# No FTL information implies no FTL travel?

Note that I am far from an expert in this area, so sorry if I do not go as deep as you would like.

The general consensus in the scientific community is that it is impossible to transmit information faster than light.

This idea comes from special relativity. If information traveled faster than the speed of light, then causality becomes all messed up. This doesn't take into account the solutions of general relativity equations of things like wormholes.

There is also speculation that it might be possible to open wormholes or travel faster than light with an Alcubierre Drive.

The idea of wormholes or an Alcubierre Drive comes from solutions to equations in general relativity. We do not currently know whether or not these things are physically possible, but they do not violate the first point because within the local space-time of the object nothing is is actually traveling faster than the speed of light. Space-time itself is manipulated in order for this "faster than light travel" to occur.

As mentioned in the comments, the main "obstacles" to producing wormholes or Alcubierre drives isn't from your first point, but rather it comes from not having yet observing the means necessary to produce them (negative mass, infinite energy, etc.)

Alcubierre Drives also cheat. They essentially shorten the distance to your destination, so even though you're not locally moving faster than c, you can get there in less time than it takes light to get there through flat space.

A couple of other answers already emphasized that FTL is only supposed to be impossible locally, and that's true whether we're talking about transmitting information or transporting a physical object. This answers the question.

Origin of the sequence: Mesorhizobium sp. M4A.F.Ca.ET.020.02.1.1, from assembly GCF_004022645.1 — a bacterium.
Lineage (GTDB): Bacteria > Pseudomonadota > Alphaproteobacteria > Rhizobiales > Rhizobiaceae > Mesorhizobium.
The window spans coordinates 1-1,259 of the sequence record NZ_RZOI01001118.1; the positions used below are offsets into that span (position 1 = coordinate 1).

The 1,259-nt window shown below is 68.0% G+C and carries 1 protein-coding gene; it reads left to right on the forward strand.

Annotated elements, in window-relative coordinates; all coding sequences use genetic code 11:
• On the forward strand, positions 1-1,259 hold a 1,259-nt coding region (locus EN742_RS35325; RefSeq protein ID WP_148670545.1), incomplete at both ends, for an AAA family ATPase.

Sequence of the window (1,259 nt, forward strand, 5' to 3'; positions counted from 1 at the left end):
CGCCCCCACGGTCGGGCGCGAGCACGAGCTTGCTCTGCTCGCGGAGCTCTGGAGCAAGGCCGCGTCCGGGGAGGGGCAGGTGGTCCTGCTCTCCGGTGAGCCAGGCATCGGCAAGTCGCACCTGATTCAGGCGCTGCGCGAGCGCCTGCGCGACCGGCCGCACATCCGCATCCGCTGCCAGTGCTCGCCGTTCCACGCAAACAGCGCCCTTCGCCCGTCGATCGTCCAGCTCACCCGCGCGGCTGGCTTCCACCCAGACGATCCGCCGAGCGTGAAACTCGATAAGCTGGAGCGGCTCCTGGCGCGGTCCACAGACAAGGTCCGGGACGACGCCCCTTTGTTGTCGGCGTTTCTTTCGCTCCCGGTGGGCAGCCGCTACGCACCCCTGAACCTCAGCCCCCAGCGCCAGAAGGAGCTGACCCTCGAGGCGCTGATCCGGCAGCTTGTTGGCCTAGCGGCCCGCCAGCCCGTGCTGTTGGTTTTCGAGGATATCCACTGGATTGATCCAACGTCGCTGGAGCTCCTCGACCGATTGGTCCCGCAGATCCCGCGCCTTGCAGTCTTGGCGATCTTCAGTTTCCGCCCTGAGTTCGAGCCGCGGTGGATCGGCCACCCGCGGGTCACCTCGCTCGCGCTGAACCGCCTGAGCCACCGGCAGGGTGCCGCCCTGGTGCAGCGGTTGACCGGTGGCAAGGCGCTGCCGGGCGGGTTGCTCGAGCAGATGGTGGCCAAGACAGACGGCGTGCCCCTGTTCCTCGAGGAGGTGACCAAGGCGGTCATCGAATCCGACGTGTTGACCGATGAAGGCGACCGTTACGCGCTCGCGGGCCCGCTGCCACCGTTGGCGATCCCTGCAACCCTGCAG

If we drop the "local" caveat, then FTL becomes mundane. In the context of cosmology, this was emphasized in another post:

What does general relativity say about the relative velocities of objects that are far away from one another?

Here I'll mention another example to drive home just how boring FTL becomes if we drop the "local" caveat.

Consider two points $$A$$ and $$B$$, both with radial coordinate $$r=3M$$ in Schwarzschild spacetime (in the usual coordinate system). At this radius, a circular orbit is possible only for something that is moving at the speed of light. Now, suppose that the angular coordinates of these two points are $$\phi_A=0$$ and $$\phi_B=2\pi/1000$$, respectively. We can send a circlarly-orbiting light pulse from $$A$$ to $$B$$ in either of two directions: the short way (increasing $$\phi$$), or the long way around the black hole (decreasing $$\phi$$). If light-pulses $$1$$ and $$2$$ both leave $$A$$ at the same time but pulse $$1$$ goes the short way and pulse $$2$$ goes the long way, then pulse $$1$$ arrives at $$B$$ before pulse $$2$$ does. This is an invariant statement, true for all observers. This is (boring) FTL, because pulse $$1$$ arrived before pulse $$2$$ even though pulse $$2$$ was traveling at the speed of light the whole time.

Here's the point: if we disregard the all-important "local" caveat in the usual statement that information/objects can't be transported FTL, then we don't need anything as exotic as a wormhole to achieve FTL.

Appendix

This answer was written under the assumption that the spacetime does not contain any closed timelike curves. According to Alcubierre's report (https://arxiv.org/abs/gr-qc/0009013), the Alcubierre Drive spacetime does not contain any closed timelike curves. In such a spacetime, causality is safe despite the (mundane) type of FTL described above.

In contrast, the Kerr metric for an eternal rotating black hole does contain closed timelike curves (hidden behind the event horizon), and that does mess with causality — at least it would if we continued to trust general relativity under those conditions, which might not be the right thing to do.

Related: How does "warp drive" not violate Special Relativity causality constraints?